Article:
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There’s really no bad time to visit the lake. And with a half-dozen or more within an easy morning’s drive from Atlanta, you can escape to one with ease. Whether you’re going for the thrill of the tube or for a colorful place to peep at changing leaves, you’re sure to make a splash with one of our six choices for lake life, below.

photo: S. Massey

Lake Rabun

Cradled in the hills of the North Georgia Mountains, Lake Rabun is an 835-acre stocked lake and a great place to spend time fishing, hiking—don't miss a trip to Angel Falls while you're here—and camping. For water activities, lake homes often have two-story boat houses, perfect for passing the time if you're able to VRBO one or are lucky enough to have a friend with one. If not, no worries. There are 80 tent and trailer campsites, and a developed recreation area that's perfect for a picnic and a splash. 

From Atlanta: Take I-85 to I-985, to Lakemont

Driving Distance: Just under 2 hours

Lake Lanier

Located just 45 minutes up Interstate 85 from Atlanta, Lake Lanier is one of the closest lakes to most people’s front doors. It is also one of the largest lakes near Atlanta, and the busiest. But busy isn’t always bad, as the powers-that-be saw the potential in all those visitors and created Lake Lanier Islands Resorts. Head there for a big time (and a big admission ticket, and big crowds) at the water park, amusement park, and restaurants, or skip the party and find a cove to claim as your own for the day. Boats are available to rent, or you could get your toes wet along the shore at the brand new Don Carter State Park, which has hiking trails, a swimming beach, and playgrounds.

From Atlanta: Take I-85 north

Driving Distance: About an hour

Lake Oconee

If you’re looking for a little lake getaway with some panache, Lake Oconee is your best bet. The Ritz-Carlton at Lake Oconee delivers the dream of an American lake vacation with precision. All you have to do is have your car valet parked, check in, then check out in one of the lakeside hammocks, swings, infinity pool, or spa. Don’t miss the nightly s’mores, curated by a s’more-fessional. Not ready to foot the bill of the Ritz? Lake Oconee is also accessible through any of these parks and marinas.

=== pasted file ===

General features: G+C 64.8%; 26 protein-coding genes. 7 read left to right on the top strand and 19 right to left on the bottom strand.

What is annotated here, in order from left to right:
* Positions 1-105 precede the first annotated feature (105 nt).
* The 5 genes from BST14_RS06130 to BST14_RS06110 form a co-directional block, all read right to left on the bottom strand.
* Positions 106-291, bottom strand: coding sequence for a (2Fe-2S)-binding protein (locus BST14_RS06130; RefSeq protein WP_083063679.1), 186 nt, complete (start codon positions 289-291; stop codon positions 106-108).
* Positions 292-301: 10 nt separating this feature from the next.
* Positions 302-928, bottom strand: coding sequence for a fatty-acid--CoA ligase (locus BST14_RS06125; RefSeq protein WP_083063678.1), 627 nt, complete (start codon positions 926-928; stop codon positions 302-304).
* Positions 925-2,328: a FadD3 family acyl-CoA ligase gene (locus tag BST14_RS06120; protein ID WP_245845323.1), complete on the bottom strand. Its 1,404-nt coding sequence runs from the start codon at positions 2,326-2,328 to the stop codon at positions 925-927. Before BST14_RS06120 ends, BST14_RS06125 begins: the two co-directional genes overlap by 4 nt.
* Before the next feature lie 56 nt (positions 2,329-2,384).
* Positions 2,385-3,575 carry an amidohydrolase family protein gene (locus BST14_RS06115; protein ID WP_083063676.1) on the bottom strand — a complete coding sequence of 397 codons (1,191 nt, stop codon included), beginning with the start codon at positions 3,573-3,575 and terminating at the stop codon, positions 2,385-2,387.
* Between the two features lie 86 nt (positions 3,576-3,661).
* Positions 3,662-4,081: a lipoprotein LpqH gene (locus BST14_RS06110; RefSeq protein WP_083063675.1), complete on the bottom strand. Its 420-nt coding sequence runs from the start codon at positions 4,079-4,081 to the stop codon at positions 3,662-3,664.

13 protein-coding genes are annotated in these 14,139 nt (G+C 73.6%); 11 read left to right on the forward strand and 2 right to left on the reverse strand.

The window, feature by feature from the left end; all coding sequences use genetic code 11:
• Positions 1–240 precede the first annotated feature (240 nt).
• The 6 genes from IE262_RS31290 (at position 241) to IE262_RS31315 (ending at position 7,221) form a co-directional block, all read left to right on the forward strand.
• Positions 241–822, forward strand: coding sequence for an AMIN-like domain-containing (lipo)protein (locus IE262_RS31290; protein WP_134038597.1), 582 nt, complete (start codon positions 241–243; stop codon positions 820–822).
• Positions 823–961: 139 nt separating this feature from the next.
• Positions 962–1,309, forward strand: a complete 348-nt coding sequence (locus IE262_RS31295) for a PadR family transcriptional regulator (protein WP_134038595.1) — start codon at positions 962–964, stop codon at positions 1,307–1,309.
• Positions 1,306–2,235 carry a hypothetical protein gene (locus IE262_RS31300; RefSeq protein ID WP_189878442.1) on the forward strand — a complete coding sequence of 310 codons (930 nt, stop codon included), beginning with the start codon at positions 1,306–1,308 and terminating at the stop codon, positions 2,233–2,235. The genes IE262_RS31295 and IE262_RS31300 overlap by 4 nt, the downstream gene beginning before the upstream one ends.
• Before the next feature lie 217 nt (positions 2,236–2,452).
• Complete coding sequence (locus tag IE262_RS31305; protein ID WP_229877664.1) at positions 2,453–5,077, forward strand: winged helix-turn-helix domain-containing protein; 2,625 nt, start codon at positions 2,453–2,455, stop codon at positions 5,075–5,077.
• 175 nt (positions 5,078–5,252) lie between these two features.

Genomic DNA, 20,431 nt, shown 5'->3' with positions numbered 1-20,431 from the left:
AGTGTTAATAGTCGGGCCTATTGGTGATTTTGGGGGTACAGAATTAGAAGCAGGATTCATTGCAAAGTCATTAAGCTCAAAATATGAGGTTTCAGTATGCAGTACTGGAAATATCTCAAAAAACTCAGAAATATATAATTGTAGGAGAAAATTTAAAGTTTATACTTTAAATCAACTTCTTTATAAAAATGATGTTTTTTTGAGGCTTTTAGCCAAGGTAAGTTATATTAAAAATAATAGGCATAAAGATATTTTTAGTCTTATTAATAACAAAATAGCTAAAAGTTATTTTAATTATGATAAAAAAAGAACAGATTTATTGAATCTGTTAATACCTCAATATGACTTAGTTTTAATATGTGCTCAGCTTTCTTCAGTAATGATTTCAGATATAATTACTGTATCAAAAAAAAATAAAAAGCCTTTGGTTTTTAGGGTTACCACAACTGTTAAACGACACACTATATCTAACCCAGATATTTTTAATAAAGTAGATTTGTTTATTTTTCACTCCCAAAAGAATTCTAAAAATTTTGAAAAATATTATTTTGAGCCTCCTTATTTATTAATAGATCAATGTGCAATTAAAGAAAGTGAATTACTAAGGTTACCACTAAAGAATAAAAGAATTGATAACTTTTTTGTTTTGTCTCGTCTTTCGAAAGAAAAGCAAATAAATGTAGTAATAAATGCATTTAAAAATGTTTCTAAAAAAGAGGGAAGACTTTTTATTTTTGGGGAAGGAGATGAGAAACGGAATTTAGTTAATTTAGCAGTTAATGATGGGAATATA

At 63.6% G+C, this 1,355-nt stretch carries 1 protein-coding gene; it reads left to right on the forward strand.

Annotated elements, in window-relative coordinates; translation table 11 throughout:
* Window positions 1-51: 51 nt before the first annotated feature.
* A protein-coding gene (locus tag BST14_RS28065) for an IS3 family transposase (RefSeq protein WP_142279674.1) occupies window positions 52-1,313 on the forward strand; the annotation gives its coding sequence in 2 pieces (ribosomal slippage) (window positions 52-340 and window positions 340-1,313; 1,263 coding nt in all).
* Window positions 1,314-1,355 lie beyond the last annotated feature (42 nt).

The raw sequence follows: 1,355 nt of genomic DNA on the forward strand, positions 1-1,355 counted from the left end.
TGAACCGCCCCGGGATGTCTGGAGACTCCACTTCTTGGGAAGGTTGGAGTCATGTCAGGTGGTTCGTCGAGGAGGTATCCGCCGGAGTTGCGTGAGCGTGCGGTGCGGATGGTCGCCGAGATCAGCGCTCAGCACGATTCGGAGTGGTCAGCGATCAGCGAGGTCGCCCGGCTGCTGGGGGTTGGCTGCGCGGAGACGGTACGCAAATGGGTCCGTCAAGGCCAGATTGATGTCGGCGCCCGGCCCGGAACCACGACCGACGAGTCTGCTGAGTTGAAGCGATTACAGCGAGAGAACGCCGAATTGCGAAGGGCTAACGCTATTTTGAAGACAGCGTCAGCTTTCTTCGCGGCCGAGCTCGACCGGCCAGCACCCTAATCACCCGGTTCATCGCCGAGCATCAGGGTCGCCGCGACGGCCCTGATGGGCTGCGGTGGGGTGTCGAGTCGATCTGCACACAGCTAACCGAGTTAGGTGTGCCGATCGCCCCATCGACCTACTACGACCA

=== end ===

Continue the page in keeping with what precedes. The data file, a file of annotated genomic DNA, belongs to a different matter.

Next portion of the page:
From Atlanta: Take I-20 east

Driving Distance: Just over an hour

photo: Kristina Moy

Lake Sinclair

Downstream from Oconee is the laid back Lake Sinclair. Perfect for a big-city jailbreak, this low-key lake is known for Dukes Lounge, offering curbside and lakeside service. Rent a boat at one of the local marinas and head to Dukes for waterside service. Move over, Chick-fil-A. There’s a new king in town.

From Atlanta: Take I-20 east

Driving Distance: About an hour and a half

Lake Allatoona

Thirty minutes north on Interstate 75 lies Lake Allatoona, which serves as one of Atlanta’s main water reservoirs and recreational lakes. With much of its shoreline managed by the Army Corps of Engineers, Allatoona is a popular lake that still retains much of its natural beauty. Close to Atlanta and with multiple marinas, campsites, and recreational areas, you can easily make a day trip or turn it into a full weekend of freshwater fun.

From Atlanta: Take I-75 north

Driving Distance: About 45 minutes

Lake Chatuge

With its shoreline part of the Nantahala National Forest, Lake Chatuge is a far cry from busy Lake Lanier. Located in North Georgia in the Blue Ridge Mountains, you won’t find any water parks or laser shows, but you will find quiet coves and uninhabited islands perfect for exploring. While it’s a doable drive from Atlanta (right at 2 hours), you may want to pack a bag and stay at the Ridges Resort and Marina. With a salt water pool, fire pits and s’mores at night, and a nearby marina where you can rent a boat for the duration of your stay, you’ll wonder why you ever went to the trouble of driving six hours to the beach.

From Atlanta: Take I-75 to I-575 or Ga-400 north

Driving Distance: Just over 2 hours

Featured image by S. Massey

—Shelley Massey

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